The purpose of this meeting is for FDA to hear from stakeholders regarding the needs and preferences of patients, as well as suggestions regarding how best to be responsive to those needs and preferences.

II. Purpose and Scope of the Hearing Back to Top

FDA is holding this hearing to seek input from ALS patients, caregivers, advocates, academia, health care providers, the pharmaceutical industry, and other interested parties on their experience with, concerns about, and suggestions for, the way FDA regulates the scientific evaluation of, marketing authorization for, and postmarketing surveillance of, drugs for treatment of ALS. The scope of the presentations may include, but are not limited to, nonclinical testing, clinical trials, and decisions regarding marketing authorization and postmarketing surveillance of products for the diagnosis or treatment of this disease.

III. Attendance and/or Participation in the Public Hearing Back to Top

The public hearing is free and seating will be on a first-come, first-served basis. Attendees who do not wish to make an oral presentation do not need to register. Given the debilitating effects of ALS, FDA will employ all available measures to enable participation of people who are mobility-limited.

If you wish to make an oral presentation during the hearing, you must register by submitting a written or electronic request by close of business on February 8, 2013, to David Banks or Steve Morin (see FOR FURTHER INFORMATION CONTACT). You must provide your name, title, business affiliation (if applicable), address, telephone and fax numbers, email address, and type of organization you represent (e.g., industry, consumer organization). You also should submit a brief summary of the presentation, including the discussion topic(s) that will be addressed and the approximate time requested for your presentation. We encourage individuals and organizations with common interests to consolidate or coordinate their presentations to allow adequate time for each request for presentation. Persons registered to make an oral presentation should check in before the hearing.

Participants should submit a copy of each presentation to David Banks or Steve Morin (see FOR FURTHER INFORMATION CONTACT). We will file the hearing schedule, indicating the order of presentation and the time allotted to each person, with the Division of Dockets Management (see ADDRESSES). We will mail, email, or fax the schedule to each participant before the hearing. Participants are encouraged to arrive early to ensure the designated order of presentation.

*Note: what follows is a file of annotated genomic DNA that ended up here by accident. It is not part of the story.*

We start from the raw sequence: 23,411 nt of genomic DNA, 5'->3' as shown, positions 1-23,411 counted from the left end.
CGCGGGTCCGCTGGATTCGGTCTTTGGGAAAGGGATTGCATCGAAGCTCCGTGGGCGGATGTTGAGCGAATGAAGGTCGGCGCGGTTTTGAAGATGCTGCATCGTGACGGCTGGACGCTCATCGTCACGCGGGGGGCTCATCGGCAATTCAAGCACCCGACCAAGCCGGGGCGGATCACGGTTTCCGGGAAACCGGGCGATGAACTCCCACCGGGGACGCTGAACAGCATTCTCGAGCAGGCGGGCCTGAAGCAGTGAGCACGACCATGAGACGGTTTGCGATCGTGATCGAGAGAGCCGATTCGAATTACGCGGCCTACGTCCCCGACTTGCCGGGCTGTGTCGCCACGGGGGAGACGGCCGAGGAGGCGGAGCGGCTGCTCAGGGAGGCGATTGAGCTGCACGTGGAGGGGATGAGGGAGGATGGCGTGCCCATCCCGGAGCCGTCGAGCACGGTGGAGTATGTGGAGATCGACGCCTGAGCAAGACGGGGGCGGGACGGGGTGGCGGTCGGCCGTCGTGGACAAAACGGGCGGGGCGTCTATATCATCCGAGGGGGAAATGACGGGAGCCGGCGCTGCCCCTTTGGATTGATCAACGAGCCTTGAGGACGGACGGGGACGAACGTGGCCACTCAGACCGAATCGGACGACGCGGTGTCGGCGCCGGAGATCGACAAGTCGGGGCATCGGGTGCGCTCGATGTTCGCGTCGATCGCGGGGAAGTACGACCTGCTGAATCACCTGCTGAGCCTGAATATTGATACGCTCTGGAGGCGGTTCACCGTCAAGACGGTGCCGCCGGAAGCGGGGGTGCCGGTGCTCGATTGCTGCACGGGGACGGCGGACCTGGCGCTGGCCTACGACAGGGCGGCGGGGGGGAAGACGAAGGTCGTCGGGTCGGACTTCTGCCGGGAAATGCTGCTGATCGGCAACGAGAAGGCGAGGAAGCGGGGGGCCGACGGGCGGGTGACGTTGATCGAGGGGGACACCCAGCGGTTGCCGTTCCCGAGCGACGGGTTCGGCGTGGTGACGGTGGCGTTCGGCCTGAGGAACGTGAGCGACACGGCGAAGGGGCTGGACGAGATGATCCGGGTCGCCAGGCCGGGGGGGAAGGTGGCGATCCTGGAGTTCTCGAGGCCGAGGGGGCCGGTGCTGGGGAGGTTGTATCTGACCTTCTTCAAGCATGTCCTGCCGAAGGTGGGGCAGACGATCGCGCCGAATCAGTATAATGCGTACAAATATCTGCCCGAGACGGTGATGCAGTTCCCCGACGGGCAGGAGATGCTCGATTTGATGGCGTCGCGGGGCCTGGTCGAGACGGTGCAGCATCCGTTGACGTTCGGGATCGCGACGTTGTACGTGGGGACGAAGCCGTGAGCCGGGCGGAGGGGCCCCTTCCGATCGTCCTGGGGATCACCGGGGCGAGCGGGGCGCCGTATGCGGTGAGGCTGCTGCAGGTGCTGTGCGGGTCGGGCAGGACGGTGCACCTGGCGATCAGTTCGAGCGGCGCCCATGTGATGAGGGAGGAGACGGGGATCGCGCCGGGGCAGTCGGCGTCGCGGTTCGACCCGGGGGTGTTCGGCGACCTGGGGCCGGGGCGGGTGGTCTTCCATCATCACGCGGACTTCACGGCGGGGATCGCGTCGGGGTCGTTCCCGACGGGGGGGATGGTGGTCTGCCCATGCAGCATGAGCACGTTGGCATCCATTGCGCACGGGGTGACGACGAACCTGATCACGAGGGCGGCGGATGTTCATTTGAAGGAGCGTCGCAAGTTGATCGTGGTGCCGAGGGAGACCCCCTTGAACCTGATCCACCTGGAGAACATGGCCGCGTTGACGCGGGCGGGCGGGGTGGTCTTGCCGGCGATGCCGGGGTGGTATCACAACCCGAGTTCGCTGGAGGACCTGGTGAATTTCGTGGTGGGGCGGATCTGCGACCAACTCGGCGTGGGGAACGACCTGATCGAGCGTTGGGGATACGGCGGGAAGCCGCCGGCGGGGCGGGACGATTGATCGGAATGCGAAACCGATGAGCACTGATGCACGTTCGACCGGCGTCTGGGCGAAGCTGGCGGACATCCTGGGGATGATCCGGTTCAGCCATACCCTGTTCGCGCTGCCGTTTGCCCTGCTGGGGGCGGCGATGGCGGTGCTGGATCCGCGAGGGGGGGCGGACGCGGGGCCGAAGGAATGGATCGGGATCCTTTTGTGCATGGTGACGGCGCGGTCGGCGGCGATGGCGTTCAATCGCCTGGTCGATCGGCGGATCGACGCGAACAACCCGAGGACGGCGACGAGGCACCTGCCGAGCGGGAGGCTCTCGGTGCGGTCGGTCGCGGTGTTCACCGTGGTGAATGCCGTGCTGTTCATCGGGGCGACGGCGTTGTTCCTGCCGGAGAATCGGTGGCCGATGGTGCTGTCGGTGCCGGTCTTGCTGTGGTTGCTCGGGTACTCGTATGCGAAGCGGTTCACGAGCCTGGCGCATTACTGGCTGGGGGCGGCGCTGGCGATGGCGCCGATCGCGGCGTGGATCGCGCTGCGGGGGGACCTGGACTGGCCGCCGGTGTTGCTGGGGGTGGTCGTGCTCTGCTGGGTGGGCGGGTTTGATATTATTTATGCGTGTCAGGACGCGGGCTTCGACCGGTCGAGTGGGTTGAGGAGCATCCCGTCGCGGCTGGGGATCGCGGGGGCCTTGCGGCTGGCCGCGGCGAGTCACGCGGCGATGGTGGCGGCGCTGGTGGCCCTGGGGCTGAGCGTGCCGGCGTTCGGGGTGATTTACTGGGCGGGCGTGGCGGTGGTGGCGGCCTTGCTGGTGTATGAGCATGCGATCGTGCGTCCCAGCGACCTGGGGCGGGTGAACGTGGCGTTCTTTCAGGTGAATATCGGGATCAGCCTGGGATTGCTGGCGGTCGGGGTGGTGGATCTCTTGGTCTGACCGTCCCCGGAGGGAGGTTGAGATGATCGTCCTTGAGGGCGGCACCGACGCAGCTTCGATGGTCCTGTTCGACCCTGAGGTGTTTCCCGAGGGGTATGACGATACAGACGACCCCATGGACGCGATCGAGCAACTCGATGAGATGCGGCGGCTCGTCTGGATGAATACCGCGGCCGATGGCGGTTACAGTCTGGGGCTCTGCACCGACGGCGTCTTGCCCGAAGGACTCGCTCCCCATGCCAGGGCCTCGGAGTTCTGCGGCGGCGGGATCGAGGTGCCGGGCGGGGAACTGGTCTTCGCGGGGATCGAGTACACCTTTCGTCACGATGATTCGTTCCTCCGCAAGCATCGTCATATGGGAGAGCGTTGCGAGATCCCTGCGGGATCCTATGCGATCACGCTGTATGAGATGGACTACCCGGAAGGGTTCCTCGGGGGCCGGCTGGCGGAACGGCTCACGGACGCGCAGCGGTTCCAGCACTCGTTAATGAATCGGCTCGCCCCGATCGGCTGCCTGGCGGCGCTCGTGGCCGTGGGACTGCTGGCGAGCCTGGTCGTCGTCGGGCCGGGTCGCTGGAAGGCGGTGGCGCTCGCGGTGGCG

If you need special accommodations due to a disability, please contact David Banks or Steve Morin (see FOR FURTHER INFORMATION CONTACT) at least 14 days in advance.

IV. Notice of Hearing Under 21 CFR Part 15 Back to Top

The Commissioner of Food and Drugs is announcing that the public hearing will be held in accordance with part 15 (21 CFR part 15). The hearing will be conducted by a presiding officer, accompanied by FDA senior management from the Office of the Commissioner, and the Center for Drug Evaluation and Research.

Under § 15.30(f), the hearing is informal and the rules of evidence do not apply. No participant may interrupt the presentation of another participant. Only the presiding officer and panel members may question any person during or at the conclusion of each presentation (§ 15.30(e)).

Public hearings under part 15 are subject to FDA's policy and procedures for electronic media coverage of FDA's public administrative proceedings (part 10 (21 CFR part 10), subpart C) (§ 10.203(a)). Under § 10.205, representatives of the electronic media may be permitted, subject to certain limitations, to videotape, film, or otherwise record FDA's public administrative proceedings, including presentations by participants.

To the extent that the conditions for the hearing, as described in this document, conflict with any provisions set out in part 15, this notice acts as a waiver of those provisions as specified in § 15.30(h).

V. Request for Comments Back to Top

Interested persons may submit either electronic comments for consideration to http://www.regulations.gov or written comments to the Division of Dockets Management (see ADDRESSES). Persons who wish to provide additional materials for consideration should file these materials with the Division of Dockets Management. You should annotate and organize your comments to identify the specific topics to which they refer. It is only necessary to send one set of comments. Identify comments with the docket number found in brackets in the heading of this document. Received comments may be seen in the Division of Dockets Management between 9 a.m. and 4 p.m., Monday through Friday.

VI. Transcripts Back to Top

The hearing will be transcribed as stipulated in § 15.30(b). Transcripts of the hearing will be available for review at the Division of Dockets Management (see ADDRESSES) and on the Internet at http://www.regulations.gov approximately 45 days after the hearing. A transcript will also be available in either hard copy or on a CD-ROM after submission of a Freedom of Information request. Written requests are to be sent to the Division of Freedom of Information (ELEM-1029), Food and Drug Administration, 12420 Parklawn Dr., Element Bldg., Rockville, MD 20857.

Dated: January 24, 2013.

Leslie Kux,

Assistant Commissioner for Policy.

[FR Doc. 2013-02088 Filed 1-30-13; 8:45 am]

BILLING CODE 4160-01-P